For all the scandals revealed by the banking royal commission, all the furore about tax cuts for the rich and all the failures dogging the Turnbull government, Bill Shorten’s continued failure to make headway as preferred prime minister prompts a set of vexed questions.
Is it a matter of style? He can appear wooden and over-schooled, his delivery marred by forced patterns of emphasis, as if he’s trying to act a role that doesn’t come naturally. Is it his reputation as a backroom deal-maker in the Labor Party and, before that, in the union movement? Is it his apparent lack of commitment on the really critical issues: offshore detention, coalmining, corporate corruption?
No doubt all are factors, but those who have watched him in action at town hall meetings or attended his National Press Club addresses often see other qualities. Once he’s warmed up and forgotten some of the nonsense his image-coachers have tried to instil in him, he has real fluency and warmth. The schooled blandness gives way to sparks of genuine anger and some shrewdly targeted attacks. More than anything, one is struck by how well he knows what he is talking about. Always strong on particulars, he can speak with cogency and conviction about a wide range of policy areas and has a spontaneous rapport with questioners.
Bill Shorten loves questions, and he’s good with them. Monday night’s Q&A, broadcast from Elizabeth in South Australia, provided him with an opportunity to break through the media persona and allow the town hall interlocutor to take over. On those terms, he did very well indeed. He took on some big issues — the Adani mine, indefinite detention of asylum seekers, his own renewed call for a republic — and gave clear, firm responses.
On the republic, he wants to end the anachronism of “borrowing a monarch from the other side of the world,” but he also wants public consultation about how a head of state would be chosen. There’s an element of evasion in that response, but also a characteristic firmness about the parameters of his role. The media game is to insist on yes-or-no answers to leading questions, and Shorten is lucid in his counter-insistence that some issues should be decided by the people or referred to frontbench colleagues, or may be too complex to address in binary terms.
The game of hunting the definitive answer peaked, predictably, with the issue of Manus and Nauru. “Can you now on national television promise to put an end to indefinite detention of asylum seekers?” was the question. Shorten spoke decisively, and concisely. First, he was not going to have the boats start again and allow hundreds to drown at sea. Second, he did not believe indefinite detention was the corollary of that position. Regional resettlement was the way to go, and he would take up the New Zealand offer as a start. Manus and Nauru should not be used to score political points. People who needed medical attention in Australia should be given it. “We didn’t get an answer,” said Tony Jones. “I do not believe we need indefinite detention,” Shorten repeated. “Do you promise to end it?” Jones shot back.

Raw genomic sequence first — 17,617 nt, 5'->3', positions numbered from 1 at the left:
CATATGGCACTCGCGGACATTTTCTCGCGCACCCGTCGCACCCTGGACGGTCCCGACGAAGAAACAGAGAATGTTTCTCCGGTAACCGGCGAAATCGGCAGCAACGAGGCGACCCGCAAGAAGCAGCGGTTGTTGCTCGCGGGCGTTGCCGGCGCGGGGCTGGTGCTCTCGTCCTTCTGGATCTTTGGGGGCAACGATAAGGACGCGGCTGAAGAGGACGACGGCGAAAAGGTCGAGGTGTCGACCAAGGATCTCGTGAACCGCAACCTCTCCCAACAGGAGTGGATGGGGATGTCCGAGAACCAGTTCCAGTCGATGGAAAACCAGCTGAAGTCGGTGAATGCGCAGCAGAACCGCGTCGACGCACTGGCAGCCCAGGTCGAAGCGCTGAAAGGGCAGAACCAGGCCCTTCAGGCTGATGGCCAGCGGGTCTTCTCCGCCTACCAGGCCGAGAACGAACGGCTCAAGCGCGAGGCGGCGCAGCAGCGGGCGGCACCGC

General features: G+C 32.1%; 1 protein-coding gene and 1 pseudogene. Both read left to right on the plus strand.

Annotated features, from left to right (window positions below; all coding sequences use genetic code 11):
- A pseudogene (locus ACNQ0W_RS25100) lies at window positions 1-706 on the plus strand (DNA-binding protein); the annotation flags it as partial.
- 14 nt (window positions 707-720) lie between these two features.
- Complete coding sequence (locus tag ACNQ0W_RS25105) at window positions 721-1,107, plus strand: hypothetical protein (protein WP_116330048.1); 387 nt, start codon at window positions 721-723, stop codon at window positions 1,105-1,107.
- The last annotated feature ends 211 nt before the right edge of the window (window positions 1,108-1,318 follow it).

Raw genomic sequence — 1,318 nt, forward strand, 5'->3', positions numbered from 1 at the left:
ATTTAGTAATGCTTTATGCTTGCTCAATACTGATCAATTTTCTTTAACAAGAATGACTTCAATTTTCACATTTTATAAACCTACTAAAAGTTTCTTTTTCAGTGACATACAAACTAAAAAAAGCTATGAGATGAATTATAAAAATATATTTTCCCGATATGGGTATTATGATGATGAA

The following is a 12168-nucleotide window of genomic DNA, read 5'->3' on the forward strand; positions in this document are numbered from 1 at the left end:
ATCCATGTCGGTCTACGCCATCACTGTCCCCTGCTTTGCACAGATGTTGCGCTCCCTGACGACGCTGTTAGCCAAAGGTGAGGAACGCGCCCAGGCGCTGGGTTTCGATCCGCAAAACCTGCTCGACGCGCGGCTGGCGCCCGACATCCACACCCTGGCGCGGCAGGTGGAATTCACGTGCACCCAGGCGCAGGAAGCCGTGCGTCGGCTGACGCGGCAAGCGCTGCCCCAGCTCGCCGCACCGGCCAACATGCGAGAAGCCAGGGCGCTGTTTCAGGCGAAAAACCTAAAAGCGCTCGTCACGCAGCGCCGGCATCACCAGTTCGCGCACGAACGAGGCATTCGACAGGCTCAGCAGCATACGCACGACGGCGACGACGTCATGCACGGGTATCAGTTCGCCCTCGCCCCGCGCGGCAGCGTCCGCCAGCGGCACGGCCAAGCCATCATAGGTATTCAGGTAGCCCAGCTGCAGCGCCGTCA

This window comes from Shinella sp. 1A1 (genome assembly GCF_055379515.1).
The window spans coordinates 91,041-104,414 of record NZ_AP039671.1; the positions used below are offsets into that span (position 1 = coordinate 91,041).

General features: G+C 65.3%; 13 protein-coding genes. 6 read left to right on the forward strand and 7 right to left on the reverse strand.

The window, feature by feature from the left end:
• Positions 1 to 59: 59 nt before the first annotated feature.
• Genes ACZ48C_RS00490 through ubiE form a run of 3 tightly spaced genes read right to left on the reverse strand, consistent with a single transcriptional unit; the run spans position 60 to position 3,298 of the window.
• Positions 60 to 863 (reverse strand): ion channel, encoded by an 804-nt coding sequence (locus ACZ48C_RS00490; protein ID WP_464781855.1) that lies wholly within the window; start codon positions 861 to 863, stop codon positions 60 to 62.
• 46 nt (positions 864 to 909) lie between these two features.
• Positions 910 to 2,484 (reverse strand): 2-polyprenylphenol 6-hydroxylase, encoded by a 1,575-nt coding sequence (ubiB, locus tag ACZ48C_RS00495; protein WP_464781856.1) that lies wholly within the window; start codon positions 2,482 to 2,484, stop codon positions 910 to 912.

Who is playing political games here? An opposition leader’s promise turns into a stick to beat the next prime minister, often after the parameters have significantly shifted. Clear policy positions on medical treatment, regional resettlement and limits to the term of detention are surely as much as you can ask of an opposition leader. A more relevant pressure point might be whether Shorten has the motivation or the popular appeal to shift public opinion away from the dog-whistle politics that have led to the hideous situation on Manus and Nauru.
He does have his own ways of being trenchant on issues of principle. There was no prevarication about the Adani coalmine. The question was put in accusatory terms: “Your party has provided no real opposition… Why haven’t you opposed it?” Again, Shorten cut to specifics. “Does it stack up commercially?” (The answer was no, on all relevant counts.) “We have said in Labor, before the last election, not a single dollar of public money should be used directly or indirectly on that mine.” He then addressed the questioner’s demand for a commitment to “no new coal.” “I’ve got to tell you this. We are so much better than the Libs on climate change it’s not funny.” Labor’s commitment was to renewables, and to greater use of gas, but coal would be in the mix. The mining communities would not be left behind.
The last point resonated with particular force, because the impact of dead and dying industries on local populations is more than a theoretical concern for this audience. Elizabeth has been a barometer of industrial change for three generations. Established in 1955 as a major manufacturing area with a campaign to attract industrial investors and migrant workers, the original town flourished for two decades as a centre for Holden production. When the Queen toured the factory in 1963, it was employing 19,000 workers.